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Good Morning Aztlán
     

Good Morning Aztlán

3.0 1
by Los Lobos
 
Playing together for nearly 30 years, East L.A.'s Los Lobos have evolved into a band of American master musicians, adept at seemingly every aspect of the backbeat, from sea to shining sea. For their tenth album, the casually scintillating Good Morning Aztlán, Los Lobos consolidate the elder statesmen phase begun with 1999's This

Overview

Playing together for nearly 30 years, East L.A.'s Los Lobos have evolved into a band of American master musicians, adept at seemingly every aspect of the backbeat, from sea to shining sea. For their tenth album, the casually scintillating Good Morning Aztlán, Los Lobos consolidate the elder statesmen phase begun with 1999's This Time. Having sated themselves with the visionary production of groundbreakers such as Kiko and the Latin Playboys side project, the band just play, from the feral rock of "Done Gone Blue" to the Latin stomp of "Malaqué" to the sweet Curtis Mayfield-esque soul of "The Word." A band this confident simply doesn't need the studio trickery that Mitchell Froom and Tchad Blake had made the hallmark Los Lobos sound through the '90s. So this time around, they've hooked up with rock vet John Leckie (Radiohead, XTC), who simply lets them be themselves. The result is a tapestry of American rock, in all its regional accents (including the playful Spanglish of "Luz de Mi Vida"). The barn-burning boogie favored by Cesar Rosas shows up on the title track; the foot-stomping cumbia visited in quotation marks by the Playboys is honestly assayed on "Maria Christina"; the brown-eyed soul of Chicano R&B is soulfully conveyed on "Hearts of Stone"; and horn-laden Memphis blues drip from "What in the World." But these are not genre exercises; the heartfelt vocals of Rosas and David Hidalgo and poignant lyrical portraits by Louie Perez mark each song as a new celebration of the band's incredibly long-lived creative chemistry. As much as the four-CD El Cancionero set, Good Morning Aztlán is a summation of Los Lobos' history: "Tony & Maria" even revisits the Mexican immigrant protagonists of How Will the Wolf Survive? Sadly -- perhaps predictably -- they're not faring that well in 21st-century America. Happily, and again perhaps predictably, you can't say the same for Los Lobos. The wolves survive, and thrive.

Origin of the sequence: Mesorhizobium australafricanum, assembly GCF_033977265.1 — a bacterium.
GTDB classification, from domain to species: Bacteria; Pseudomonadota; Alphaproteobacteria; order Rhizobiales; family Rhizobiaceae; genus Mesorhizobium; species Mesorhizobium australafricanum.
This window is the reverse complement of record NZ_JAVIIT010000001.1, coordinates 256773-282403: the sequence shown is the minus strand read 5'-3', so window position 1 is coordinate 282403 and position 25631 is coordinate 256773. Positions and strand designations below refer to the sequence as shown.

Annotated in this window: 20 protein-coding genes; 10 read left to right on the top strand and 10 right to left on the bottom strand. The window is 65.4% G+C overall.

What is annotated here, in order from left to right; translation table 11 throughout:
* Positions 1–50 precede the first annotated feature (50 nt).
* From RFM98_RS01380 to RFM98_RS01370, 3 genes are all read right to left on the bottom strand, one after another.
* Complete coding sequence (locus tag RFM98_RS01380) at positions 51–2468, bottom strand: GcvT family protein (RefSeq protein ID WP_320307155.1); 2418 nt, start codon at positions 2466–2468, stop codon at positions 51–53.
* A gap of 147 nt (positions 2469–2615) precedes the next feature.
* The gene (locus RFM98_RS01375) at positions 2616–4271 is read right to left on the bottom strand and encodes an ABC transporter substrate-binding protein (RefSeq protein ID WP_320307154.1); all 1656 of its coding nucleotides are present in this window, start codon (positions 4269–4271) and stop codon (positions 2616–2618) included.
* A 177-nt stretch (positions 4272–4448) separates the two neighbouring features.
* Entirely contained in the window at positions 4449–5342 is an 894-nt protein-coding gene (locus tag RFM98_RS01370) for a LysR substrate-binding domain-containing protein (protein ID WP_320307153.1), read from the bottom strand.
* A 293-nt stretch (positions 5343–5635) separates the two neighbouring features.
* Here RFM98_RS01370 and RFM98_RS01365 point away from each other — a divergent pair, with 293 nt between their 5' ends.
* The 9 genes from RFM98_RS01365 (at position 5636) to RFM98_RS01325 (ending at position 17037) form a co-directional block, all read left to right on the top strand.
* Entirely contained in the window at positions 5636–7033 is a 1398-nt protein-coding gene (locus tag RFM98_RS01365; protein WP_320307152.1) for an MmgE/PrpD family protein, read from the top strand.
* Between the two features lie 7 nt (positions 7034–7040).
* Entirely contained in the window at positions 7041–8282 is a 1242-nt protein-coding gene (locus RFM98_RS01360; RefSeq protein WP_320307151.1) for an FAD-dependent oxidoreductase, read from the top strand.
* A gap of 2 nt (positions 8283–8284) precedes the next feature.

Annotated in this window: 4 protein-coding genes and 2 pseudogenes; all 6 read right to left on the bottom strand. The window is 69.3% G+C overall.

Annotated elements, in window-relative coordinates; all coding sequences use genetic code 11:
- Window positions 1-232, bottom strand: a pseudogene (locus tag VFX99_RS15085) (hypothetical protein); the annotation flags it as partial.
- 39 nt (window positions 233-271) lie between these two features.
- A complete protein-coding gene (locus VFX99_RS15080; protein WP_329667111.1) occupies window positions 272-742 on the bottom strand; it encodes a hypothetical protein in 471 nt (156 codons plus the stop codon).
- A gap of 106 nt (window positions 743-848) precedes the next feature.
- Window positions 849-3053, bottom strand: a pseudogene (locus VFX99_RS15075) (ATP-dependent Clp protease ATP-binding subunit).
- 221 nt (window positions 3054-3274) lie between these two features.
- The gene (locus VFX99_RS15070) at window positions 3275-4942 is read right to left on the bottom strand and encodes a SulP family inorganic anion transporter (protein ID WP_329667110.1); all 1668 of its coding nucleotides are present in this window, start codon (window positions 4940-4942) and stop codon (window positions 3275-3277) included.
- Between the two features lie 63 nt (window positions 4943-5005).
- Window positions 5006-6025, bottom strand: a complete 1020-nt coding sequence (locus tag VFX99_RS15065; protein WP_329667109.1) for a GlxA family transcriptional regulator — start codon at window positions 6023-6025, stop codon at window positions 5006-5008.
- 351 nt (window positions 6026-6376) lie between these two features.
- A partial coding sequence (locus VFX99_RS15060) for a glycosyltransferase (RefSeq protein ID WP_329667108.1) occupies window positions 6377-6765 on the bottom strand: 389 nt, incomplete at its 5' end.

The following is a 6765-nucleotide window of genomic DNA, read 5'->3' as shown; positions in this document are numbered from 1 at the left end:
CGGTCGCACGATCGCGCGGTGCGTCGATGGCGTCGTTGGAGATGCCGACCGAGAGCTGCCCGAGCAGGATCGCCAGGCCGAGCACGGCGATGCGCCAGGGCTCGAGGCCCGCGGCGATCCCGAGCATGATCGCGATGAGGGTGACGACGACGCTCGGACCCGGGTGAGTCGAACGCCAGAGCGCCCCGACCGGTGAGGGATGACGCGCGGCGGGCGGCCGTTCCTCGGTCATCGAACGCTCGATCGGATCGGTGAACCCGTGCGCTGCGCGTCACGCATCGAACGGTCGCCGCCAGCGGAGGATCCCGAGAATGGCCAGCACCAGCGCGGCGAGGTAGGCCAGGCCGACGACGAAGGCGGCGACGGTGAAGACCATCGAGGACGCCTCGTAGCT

Editorial Reviews

All Music Guide - Mark Deming